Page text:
The Ladin language
"Danter nos baiunse ladin, deache chësc é nosc lingaz dla uma. Mo val’ iade ti dunse inće a nüsc ghesć le bëgnodü por ladin."
Roughly 35,000 people reside in the four valleys that radiate from the Sella Massif – Val Badia, Val Gardena, Val di Fassa and Livinallongo – and in Ampezzo; the majority of them speak Ladin as their native language. Language is the main factor that legitimizes historically Ladin-speaking people’s claim to be considered as a separate ethno-linguistic group.
What are the origins of Ladin?
Some people wonder about the origins of the Ladin language and when asking Ladins they might receive inaccurate answers. We therefore feel it is necessary to give you some information about this on our website.
Despite its ancient origins, official, scientific recognition of Ladin dates back only until the second half of the 19th Century when scholars noticed its presence in three distinct linguistic islands: in the Grisons Canton in Switzerland, in the Dolomites and in the Friuli area. Linguists observed that the Ladin language retained many of the characteristics of the regional vernacular Latin that had become homogenously widespread in the Padana Plain as well as in the three Roman provinces of Venetia et Histria, Rhaetia and Noricum. In fact, Ladin retains phonetic and lexicographic substrate of the Rhaetian and Noric languages, as well as distinct Celtic influences. Pre-Latin terminology in use today that dates back to the beginnings of Ladin – for example, baràntl (mountain pine), brama (cream), ciamùrc (chamois), cìer (Swiss pine), crëp (rock), dàscia (fir branch), dlasena (whortleberry), nìda (whey butter), ròa (landslide), aisciöda (Spring) – define mountain characteristics for which colloquial Latin was perhaps inadequate. The Ladin language, with Celtic influences in some areas and pre-Latin Alpine influences in others, is the direct continuation of the regional Vulgar Latin that dates back to Roman Empirical times.
The first scholar to demonstrate the linguistic affinity between the three “Ladin” or “Rhaeto-Romanic” islands was the Italian linguist Graziadio Isaia Ascoli. He presented a theory of continuous linguistic unity during the Roman Period that encompassed the entire Alpine region (from the Danube in the North to Lake Garda in the South; from the San Gottardo Mountain Pass in Swizterland in the West to Trieste in the East). Today, this original unity is confirmed by the existing toponymy – well-acknowledged to be the most conservative aspect of the language. In fact, many place names in the Swiss Grisons Canton, in the Dolomites and in Friuli coincide, whereas their Latin origin indicates how widespread and extensive Romanization had become.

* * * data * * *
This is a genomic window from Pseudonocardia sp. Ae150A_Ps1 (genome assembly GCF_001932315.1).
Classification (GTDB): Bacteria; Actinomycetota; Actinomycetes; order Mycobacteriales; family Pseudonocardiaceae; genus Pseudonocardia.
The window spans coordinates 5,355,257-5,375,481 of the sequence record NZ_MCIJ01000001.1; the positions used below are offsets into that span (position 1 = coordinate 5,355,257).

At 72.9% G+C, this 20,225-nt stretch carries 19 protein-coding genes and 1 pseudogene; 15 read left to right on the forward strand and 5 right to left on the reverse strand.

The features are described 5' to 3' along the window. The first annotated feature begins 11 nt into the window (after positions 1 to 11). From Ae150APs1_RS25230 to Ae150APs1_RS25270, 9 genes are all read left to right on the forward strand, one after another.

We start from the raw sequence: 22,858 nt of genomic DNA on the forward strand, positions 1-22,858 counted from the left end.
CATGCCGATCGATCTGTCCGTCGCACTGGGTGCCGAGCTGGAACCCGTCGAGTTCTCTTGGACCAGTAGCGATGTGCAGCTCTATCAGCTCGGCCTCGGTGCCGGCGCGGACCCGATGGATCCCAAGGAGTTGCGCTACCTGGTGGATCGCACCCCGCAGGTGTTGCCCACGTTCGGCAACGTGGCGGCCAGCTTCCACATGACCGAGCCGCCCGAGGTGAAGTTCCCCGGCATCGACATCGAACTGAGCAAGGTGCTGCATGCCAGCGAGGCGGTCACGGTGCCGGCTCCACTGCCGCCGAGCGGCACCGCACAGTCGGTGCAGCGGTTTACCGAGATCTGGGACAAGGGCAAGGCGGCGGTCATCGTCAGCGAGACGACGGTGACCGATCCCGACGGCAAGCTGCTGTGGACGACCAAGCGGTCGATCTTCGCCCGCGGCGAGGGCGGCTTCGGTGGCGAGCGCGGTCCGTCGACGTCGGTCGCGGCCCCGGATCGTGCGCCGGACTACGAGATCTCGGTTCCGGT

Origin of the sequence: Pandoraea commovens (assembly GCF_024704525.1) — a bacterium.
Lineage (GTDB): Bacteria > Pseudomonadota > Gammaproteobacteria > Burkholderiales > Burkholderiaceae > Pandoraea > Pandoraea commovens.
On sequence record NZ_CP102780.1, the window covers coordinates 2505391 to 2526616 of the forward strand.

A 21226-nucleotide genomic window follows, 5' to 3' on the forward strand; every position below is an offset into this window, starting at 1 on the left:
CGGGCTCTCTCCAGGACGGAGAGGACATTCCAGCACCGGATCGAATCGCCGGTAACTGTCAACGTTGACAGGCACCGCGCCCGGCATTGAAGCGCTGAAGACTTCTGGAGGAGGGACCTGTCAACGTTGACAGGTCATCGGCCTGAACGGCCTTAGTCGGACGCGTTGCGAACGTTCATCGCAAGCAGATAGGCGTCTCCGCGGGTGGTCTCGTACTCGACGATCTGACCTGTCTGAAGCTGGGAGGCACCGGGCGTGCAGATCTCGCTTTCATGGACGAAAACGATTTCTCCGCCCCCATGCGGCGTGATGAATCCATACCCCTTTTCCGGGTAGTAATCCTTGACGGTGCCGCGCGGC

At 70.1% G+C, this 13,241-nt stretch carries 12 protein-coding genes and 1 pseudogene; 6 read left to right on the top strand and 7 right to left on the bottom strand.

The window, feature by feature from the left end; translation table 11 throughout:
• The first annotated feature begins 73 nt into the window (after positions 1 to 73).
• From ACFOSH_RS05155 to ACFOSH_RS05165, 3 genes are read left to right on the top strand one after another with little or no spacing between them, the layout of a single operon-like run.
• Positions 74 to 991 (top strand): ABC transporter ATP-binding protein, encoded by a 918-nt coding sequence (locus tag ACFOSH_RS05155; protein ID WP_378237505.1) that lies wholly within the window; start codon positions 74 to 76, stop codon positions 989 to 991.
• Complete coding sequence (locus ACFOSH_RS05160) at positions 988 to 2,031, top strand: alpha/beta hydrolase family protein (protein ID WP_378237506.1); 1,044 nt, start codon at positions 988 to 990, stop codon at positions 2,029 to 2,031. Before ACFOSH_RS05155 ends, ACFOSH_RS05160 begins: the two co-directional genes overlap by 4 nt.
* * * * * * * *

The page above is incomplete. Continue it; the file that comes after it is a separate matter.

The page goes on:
Idiomatic variations of the Ladin language
Similarly to the Grisons Canton, the Ladin-speaking region in the Dolomites can be subdivided into different linguistic branches. The Ladin spoken in Val Badia consists of a group of variants: badiot in the high valley, Ladin de Mesaval in the municipality of San Martino and marô in Marebbe. On the other hand, gherdëina is the only language spoken in Val Gardena. Val di Fassa also has three distinct idiomatic subdivisions, like Val Badia: cazet in the high valley, brach in the central area (from Soraga to Mazzin), while the language in Moena is known as moenat. Fodom (or Livinallese) is spoken in the Livinallongo Valley, whereas anpezan is spoken in Cortina d’Ampezzo.
Today, all the idiomatic subdivisions of Ladin reflect the influence of extended economic and cultural contact with the two neighboring areas that possess different linguistic frameworks. There are actually many elements that derive from the Italian dialects in the North, as well as medieval Bavarian traces, and Germanic influences assimilated in modern times.
Alongside Ladin, both Italian and German are also acknowledged languages in the Dolomite Valleys. Monolingualism – which used to be widespread among the population – has practically disappeared.
Historical and social developments, the location between two linguistically and culturally different areas (Italian and Germanic), as well the sharp rise of the tourism industry in recent years have forced Ladins to become multilingual. The mass media and millions of tourists that regularly invade the Dolomites require linguistic flexibility, which Ladins fortunately accomplish through special school curricula. Although Ladins are able to express themselves fairly well in Italian and German, it is interesting to note how the elderly, in particular, express confidence and self-assuredness only when speaking their native language. Many other similar situations reflect the steadfast and unquestionable attachment of Ladins to their own language and identity. (W. Pescosta)